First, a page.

Expressions include avoir la frite, or avoir la patate, both meaning to be on good form  (il a la frite, il a la patate = he is on good form).    (You can also say avoir la pêche to mean the same thing, as we saw in a previous post, probably used more than frite or patate.)

The recipe today is for pâtes fraîches aux épinards, aux câpres et à la coppa frite    (fresh pasta topped with wilted spinach, capers and fried crispy coppa). Coppa is italian cured rolled pork, something like raw ham. You can use bacon, but it’s not quite the same, or raw ham, but it needs to be a little fatty to crisp up properly.

Do read this recipe through before starting to cook! It is not complicated at all, but you need to go very fast, or the pasta overcooks or goes cold, and the crispy coppa uncrisps.

Main ingredients

Main ingredients

Ingredients for 2 to 3 people:

  • 1 packet of fresh pasta of your choice (mine are tagliatelle and the packet weighs 350gr) . You can use dried pasta if you wish. 
  • 1 packet or about 12 thin slices of coppa
  • 2 tsp of capers drained of their vinegar
  • three good handfuls of spinach leaves, washed, destalked and dried in a tea towel (they don’t have to be baby leaves, mature ones will be just as good)
  • a clove of garlic, chopped finely
  • fresh parmesan cheese, either grated or shaved (a couple of tbs per serving) 
  • olive oil
  • salt and pepper to taste
Wilting the spinach

Wilting the spinach

Preparation:

  • If you are using fresh pasta, which only takes a couple of minutes to cook, prepare all the other ingredients, lay the table and pour the wine before cooking the pasta in salted water. If you are using dried pasta, you should have enough time to do all that while it is cooking. Whatever you use, follow the suggested cooking time on the packet and don’t forget to salt your cooking water.
  • Cut the slices of coppa into 2cm (3/4 inch) strips (stack the slices and cut them with kitchen scissors).
  • In a frying pan or wok, with a little olive oil, fry the coppa until it is quite crispy. Stir it to separate the slices.  Remove from the pan to a plate covered with a double layer of kitchen roll.
  • Fry the garlic rapidly in the same oil, stirring, for about 30 seconds.
  • Throw in the spinach leaves, stirring rapidly, just to wilt them. Have the capers ready prepared, add to the spinach as soon as it is wilted, turn off the heat.
  • Drain the pasta. Divide between individual plates. This all has to be done very fast. Top with a drizzle of olive oil, a portion of the spinach and capers, finish with the crispy coppa. Grind a bit of fresh black pepper, and sprinkle with grated or shaved parmesan.  Don’t insult this dish by using ready grated, packeted parmesan, which is inferior and tasteless usually, compared to the real thing. Treat yourself to a chunk which you must keep wrapped in the fridge. Expensive but classy!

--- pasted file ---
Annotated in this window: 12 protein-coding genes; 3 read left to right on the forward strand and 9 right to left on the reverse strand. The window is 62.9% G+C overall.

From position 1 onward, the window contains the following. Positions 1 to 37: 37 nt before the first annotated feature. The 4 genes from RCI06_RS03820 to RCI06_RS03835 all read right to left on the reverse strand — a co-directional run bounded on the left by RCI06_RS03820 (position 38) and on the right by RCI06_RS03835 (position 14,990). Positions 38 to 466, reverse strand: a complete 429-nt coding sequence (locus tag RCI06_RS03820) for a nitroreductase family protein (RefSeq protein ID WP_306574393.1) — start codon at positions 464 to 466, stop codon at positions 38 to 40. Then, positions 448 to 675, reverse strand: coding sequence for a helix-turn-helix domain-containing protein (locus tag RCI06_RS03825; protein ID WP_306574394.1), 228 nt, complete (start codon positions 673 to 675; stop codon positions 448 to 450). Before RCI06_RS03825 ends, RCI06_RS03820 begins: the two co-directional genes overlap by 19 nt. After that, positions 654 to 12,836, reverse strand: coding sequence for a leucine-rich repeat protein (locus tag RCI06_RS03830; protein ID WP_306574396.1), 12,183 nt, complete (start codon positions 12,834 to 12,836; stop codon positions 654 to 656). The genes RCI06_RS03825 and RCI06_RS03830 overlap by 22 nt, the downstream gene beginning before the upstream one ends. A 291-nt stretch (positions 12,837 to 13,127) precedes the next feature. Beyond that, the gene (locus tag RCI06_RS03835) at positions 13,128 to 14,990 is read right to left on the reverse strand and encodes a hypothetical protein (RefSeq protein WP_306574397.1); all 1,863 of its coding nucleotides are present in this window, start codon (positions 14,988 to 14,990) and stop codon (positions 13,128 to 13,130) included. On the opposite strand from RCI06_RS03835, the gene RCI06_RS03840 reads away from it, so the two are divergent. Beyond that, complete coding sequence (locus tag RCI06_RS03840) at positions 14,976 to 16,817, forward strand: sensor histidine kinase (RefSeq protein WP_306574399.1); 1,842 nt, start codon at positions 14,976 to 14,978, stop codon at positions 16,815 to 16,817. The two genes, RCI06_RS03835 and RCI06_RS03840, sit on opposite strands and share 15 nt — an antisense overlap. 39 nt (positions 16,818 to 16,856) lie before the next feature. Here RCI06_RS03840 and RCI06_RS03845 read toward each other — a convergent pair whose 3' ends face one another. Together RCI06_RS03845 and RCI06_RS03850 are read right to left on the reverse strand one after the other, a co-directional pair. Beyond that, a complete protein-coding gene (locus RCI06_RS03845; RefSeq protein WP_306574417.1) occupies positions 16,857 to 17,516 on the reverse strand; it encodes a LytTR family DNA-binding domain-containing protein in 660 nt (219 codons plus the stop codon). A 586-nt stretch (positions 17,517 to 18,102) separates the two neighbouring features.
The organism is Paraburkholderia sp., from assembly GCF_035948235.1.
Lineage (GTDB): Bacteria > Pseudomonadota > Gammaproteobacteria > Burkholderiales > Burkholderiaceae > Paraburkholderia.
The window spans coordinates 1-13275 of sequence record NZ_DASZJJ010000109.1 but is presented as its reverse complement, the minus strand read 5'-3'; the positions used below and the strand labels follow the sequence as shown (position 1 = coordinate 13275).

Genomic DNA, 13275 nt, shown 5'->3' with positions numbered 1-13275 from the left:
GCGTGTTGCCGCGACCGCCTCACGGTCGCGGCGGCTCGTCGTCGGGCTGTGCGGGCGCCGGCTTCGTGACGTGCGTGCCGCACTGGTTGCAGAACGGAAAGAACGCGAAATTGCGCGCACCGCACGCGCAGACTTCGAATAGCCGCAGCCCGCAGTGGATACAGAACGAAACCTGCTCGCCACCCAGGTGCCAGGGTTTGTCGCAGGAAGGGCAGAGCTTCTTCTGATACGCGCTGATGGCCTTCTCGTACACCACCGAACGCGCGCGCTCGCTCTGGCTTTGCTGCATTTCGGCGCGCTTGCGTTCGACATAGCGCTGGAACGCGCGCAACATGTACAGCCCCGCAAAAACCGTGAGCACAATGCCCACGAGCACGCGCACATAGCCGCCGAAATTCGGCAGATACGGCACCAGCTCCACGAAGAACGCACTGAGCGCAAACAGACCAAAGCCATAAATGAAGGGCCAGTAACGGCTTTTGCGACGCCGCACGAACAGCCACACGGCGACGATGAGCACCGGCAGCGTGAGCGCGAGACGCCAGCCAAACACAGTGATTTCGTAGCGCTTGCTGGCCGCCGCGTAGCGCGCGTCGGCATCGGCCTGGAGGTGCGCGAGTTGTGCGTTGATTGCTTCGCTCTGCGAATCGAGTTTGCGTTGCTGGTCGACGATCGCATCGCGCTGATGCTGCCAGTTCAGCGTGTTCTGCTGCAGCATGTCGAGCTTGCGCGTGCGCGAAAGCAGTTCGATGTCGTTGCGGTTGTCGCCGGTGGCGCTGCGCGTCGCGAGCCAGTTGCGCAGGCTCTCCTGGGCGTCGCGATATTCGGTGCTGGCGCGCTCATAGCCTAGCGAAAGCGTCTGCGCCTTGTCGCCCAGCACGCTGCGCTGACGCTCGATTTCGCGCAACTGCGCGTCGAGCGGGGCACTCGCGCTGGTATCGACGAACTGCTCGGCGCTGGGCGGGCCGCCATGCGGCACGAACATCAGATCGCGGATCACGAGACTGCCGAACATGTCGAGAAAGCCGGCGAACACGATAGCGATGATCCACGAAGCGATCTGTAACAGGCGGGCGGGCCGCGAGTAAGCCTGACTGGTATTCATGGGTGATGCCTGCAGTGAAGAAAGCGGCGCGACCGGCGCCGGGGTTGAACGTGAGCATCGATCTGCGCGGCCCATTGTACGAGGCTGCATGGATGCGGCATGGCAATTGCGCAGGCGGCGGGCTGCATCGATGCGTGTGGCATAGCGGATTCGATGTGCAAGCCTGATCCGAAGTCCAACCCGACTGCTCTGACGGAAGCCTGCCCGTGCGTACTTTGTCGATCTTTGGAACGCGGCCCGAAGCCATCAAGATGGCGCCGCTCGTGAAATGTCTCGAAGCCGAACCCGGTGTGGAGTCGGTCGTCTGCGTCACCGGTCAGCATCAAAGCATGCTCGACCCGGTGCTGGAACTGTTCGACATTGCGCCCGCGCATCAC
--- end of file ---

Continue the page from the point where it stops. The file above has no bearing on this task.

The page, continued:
• Serve quickly, accompanied by a glass of lusty red, something from the Languedoc or Gaillac if you are serving French wine.

Pâtes fraîches

Which pasta do you prefer, fresh or dried? Can you get fresh pasta where you live? Or maybe you are good at making it (in which case you can give me a lesson!).

Bon appétit!

One French word: lardon, a French recipe: salade d’épinards aux lardons


Lardon, masculine noun (le lardon, un lardon, des lardons) = a cube or a stick of bacon (pronounced lar-don (like dong but no nasal g on the end), stress slightly on the first syllable, no audible s in the plural).

Lardons

Lardons, so you can see exactly what I mean

 

Lard = a piece of fat pork (NOT lard, which is saindoux) (pronounced lar, you don’t hear the d)

Larder = a verb, to introduce long thin pieces of beef fat usually into a roast to make it more moist (nothing to do with larder in English, a place to keep food) (pronounced lar-day, stress on the first syllable)

Larder de coups = to stab repeatedly

All the above seem to have no single word as a translation, but rather lengthy explanatory phrases!

My recipe for today is salade tiède d’épinards aux lardons (warm salad of baby spinach leaves with bacon bits), which can be either a side salad or a light main course.

Spinach salad

Salade tiède d’épinards aux lardons

For 4 people you will need:

  • A large packet of baby spinach salad leaves (about 300gr)
  • 200gr of lardons ( if you can’t get these in the country you are reading from, slices of bacon cut into pieces are perfectly acceptable, or even streaky bacon slices, crumbled after cooking). I used allumettes (match-stick sized lardons).
  • Some stale bread to make croûtons (little fried bread cubes)
  • 1/2 tbs oil
  • Vinegar and pepper

 

Preparation:

  1. Begin by removing any tough stalks and washing the spinach, then pat it dry carefully.
  2. Heat the  serving plates.
  3. Cut the bread into 1cm cubes.
  4. Put 1/2 tbs oil in a frying pan, heat, and add the lardons. Lardons seem to have more water in them nowadays, and a little “starter” oil seems to get them crispier.  When they are as crispy as you want them, put them to keep warm in the oven, leaving as much bacon fat in the pan as possible.
  5. Fry the cubes of bread, shaking so that they turn golden on all sides. Put in the oven with the lardons.
  6. Put the spinach leaves into the pan, stir around and remove. This should take only a few seconds. They should be very slightly wilted, not cooked. In French we say “fatiguer“, to make them tired!
  7. Transfer the spinach onto serving plates, top with the lardons and the croûtons, add a little pepper and sprinkle literally a few drops of vinegar (no salt or oil is needed for the vinaigrette, the bacon is already salty and oily enough).
  8. If you wish, you may add pine nuts, other nuts, and even a poached egg if you need something more filling.

Bon appétit.